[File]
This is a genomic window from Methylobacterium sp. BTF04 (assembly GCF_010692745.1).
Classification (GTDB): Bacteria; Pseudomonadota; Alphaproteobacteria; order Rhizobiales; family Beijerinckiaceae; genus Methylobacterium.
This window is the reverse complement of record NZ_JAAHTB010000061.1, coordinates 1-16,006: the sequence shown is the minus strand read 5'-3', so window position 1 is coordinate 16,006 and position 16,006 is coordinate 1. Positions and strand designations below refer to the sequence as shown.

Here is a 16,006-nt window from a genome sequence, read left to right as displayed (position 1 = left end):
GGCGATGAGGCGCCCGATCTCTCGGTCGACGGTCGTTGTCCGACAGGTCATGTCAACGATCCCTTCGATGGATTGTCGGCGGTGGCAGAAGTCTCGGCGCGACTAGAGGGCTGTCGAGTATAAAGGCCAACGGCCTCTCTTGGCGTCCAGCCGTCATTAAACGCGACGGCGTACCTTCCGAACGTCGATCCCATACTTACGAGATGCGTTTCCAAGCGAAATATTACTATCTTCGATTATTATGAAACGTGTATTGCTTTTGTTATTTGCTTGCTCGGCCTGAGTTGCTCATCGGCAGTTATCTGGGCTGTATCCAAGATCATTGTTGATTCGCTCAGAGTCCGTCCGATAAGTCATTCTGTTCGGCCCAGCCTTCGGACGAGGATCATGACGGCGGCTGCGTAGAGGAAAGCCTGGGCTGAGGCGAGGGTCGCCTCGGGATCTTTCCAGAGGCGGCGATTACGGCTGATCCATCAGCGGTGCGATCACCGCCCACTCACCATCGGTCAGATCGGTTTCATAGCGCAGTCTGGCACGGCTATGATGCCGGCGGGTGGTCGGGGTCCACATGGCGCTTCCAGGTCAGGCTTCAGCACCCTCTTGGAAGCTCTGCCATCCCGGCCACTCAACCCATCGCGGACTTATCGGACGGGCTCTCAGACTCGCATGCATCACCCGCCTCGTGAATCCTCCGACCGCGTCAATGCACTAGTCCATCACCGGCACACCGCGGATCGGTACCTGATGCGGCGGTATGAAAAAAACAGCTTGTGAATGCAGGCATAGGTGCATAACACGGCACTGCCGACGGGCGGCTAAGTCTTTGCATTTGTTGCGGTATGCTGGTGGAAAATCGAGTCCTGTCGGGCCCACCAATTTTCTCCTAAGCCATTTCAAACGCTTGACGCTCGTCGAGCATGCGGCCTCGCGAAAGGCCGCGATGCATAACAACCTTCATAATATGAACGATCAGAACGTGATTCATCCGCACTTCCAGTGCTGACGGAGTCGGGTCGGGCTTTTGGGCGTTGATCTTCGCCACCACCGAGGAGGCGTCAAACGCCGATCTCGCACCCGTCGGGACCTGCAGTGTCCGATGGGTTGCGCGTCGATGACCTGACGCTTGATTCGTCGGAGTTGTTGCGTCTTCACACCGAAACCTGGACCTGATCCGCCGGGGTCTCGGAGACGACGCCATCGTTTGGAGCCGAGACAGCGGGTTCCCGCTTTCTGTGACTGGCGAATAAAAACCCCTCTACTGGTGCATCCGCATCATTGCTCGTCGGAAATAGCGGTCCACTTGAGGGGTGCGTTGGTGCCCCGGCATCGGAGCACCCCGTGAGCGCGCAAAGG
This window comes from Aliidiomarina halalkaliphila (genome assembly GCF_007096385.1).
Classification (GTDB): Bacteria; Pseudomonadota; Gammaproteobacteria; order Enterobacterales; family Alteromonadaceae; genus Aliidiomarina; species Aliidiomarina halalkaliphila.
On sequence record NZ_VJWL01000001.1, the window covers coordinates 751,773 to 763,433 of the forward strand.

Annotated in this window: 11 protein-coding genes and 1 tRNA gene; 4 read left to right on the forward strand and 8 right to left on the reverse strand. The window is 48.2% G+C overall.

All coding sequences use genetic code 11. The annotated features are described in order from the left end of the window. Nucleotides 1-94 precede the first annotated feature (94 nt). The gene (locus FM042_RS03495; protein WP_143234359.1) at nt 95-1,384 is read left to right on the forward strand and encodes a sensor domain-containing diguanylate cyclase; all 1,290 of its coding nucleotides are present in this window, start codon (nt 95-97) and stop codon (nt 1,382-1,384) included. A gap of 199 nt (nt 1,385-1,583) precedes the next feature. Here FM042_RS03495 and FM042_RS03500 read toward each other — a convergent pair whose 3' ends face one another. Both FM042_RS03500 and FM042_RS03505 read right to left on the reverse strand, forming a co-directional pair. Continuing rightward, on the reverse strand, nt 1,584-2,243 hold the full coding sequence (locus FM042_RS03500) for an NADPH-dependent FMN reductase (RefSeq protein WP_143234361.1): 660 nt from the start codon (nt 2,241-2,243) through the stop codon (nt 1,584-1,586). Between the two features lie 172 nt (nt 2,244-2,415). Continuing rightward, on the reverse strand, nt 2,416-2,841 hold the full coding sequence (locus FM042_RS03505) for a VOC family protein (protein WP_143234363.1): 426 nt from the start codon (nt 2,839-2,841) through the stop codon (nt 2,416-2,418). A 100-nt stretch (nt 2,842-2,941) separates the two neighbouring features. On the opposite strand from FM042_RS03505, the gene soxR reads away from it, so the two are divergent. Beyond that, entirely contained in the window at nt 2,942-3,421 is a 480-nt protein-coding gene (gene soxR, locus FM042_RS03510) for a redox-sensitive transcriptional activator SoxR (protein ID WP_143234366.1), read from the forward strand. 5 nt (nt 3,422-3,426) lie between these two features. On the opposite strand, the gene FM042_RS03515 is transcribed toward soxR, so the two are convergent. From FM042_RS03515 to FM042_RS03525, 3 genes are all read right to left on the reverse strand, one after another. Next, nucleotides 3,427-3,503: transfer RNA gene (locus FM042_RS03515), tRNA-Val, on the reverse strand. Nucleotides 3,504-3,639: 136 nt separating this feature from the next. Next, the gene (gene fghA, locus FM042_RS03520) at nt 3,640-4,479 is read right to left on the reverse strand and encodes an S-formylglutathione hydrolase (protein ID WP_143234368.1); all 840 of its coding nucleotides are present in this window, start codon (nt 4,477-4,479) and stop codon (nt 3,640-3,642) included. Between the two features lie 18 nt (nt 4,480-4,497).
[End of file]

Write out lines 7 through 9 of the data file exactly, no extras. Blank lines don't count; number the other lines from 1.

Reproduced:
Classification (GTDB): Bacteria; Pseudomonadota; Gammaproteobacteria; order Enterobacterales; family Alteromonadaceae; genus Aliidiomarina; species Aliidiomarina halalkaliphila.
On sequence record NZ_VJWL01000001.1, the window covers coordinates 751,773 to 763,433 of the forward strand.

Annotated in this window: 11 protein-coding genes and 1 tRNA gene; 4 read left to right on the forward strand and 8 right to left on the reverse strand. The window is 48.2% G+C overall.